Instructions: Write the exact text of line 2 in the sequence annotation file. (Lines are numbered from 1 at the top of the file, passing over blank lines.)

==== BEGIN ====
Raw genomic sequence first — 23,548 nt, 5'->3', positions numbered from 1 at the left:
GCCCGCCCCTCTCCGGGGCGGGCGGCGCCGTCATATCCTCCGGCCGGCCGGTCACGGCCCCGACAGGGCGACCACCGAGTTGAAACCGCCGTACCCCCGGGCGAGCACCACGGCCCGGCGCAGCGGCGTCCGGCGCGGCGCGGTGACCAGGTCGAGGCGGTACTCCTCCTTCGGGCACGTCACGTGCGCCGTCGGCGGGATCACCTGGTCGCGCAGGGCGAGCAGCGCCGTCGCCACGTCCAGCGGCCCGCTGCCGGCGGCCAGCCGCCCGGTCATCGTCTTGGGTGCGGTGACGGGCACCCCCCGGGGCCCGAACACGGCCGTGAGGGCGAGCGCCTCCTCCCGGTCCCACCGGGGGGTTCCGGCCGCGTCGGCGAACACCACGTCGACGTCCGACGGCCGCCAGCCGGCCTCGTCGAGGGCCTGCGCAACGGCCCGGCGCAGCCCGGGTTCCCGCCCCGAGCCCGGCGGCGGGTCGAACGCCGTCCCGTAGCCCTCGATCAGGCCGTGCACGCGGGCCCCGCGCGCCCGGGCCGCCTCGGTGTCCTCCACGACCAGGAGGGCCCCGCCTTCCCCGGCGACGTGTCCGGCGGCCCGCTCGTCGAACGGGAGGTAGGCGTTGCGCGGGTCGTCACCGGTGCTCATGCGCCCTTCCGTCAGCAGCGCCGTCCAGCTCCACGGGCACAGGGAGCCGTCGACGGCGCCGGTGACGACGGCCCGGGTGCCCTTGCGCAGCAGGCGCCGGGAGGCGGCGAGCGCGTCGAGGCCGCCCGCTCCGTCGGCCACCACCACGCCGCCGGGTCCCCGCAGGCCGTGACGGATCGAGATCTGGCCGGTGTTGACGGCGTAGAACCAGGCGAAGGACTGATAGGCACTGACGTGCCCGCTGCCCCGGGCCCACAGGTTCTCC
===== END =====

GCCCGCCCCTCTCCGGGGCGGGCGGCGCCGTCATATCCTCCGGCCGGCCGGTCACGGCCCCGACAGGGCGACCACCGAGTTGAAACCGCCGTACCCCCGGGCGAGCACCACGGCCCGGCGCAGCGGCGTCCGGCGCGGCGCGGTGACCAGGTCGAGGCGGTACTCCTCCTTCGGGCACGTCACGTGCGCCGTCGGCGGGATCACCTGGTCGCGCAGGGCGAGCAGCGCCGTCGCCACGTCCAGCGGCCCGCTGCCGGCGGCCAGCCGCCCGGTCATCGTCTTGGGTGCGGTGACGGGCACCCCCCGGGGCCCGAACACGGCCGTGAGGGCGAGCGCCTCCTCCCGGTCCCACCGGGGGGTTCCGGCCGCGTCGGCGAACACCACGTCGACGTCCGACGGCCGCCAGCCGGCCTCGTCGAGGGCCTGCGCAACGGCCCGGCGCAGCCCGGGTTCCCGCCCCGAGCCCGGCGGCGGGTCGAACGCCGTCCCGTAGCCCTCGATCAGGCCGTGCACGCGGGCCCCGCGCGCCCGGGCCGCCTCGGTGTCCTCCACGACCAGGAGGGCCCCGCCTTCCCCGGCGACGTGTCCGGCGGCCCGCTCGTCGAACGGGAGGTAGGCGTTGCGCGGGTCGTCACCGGTGCTCATGCGCCCTTCCGTCAGCAGCGCCGTCCAGCTCCACGGGCACAGGGAGCCGTCGACGGCGCCGGTGACGACGGCCCGGGTGCCCTTGCGCAGCAGGCGCCGGGAGGCGGCGAGCGCGTCGAGGCCGCCCGCTCCGTCGGCCACCACCACGCCGCCGGGTCCCCGCAGGCCGTGACGGATCGAGATCTGGCCGGTGTTGACGGCGTAGAACCAGGCGAAGGACTGATAGGCACTGACGTGCCCGCTGCCCCGGGCCCACAGGTTCTCC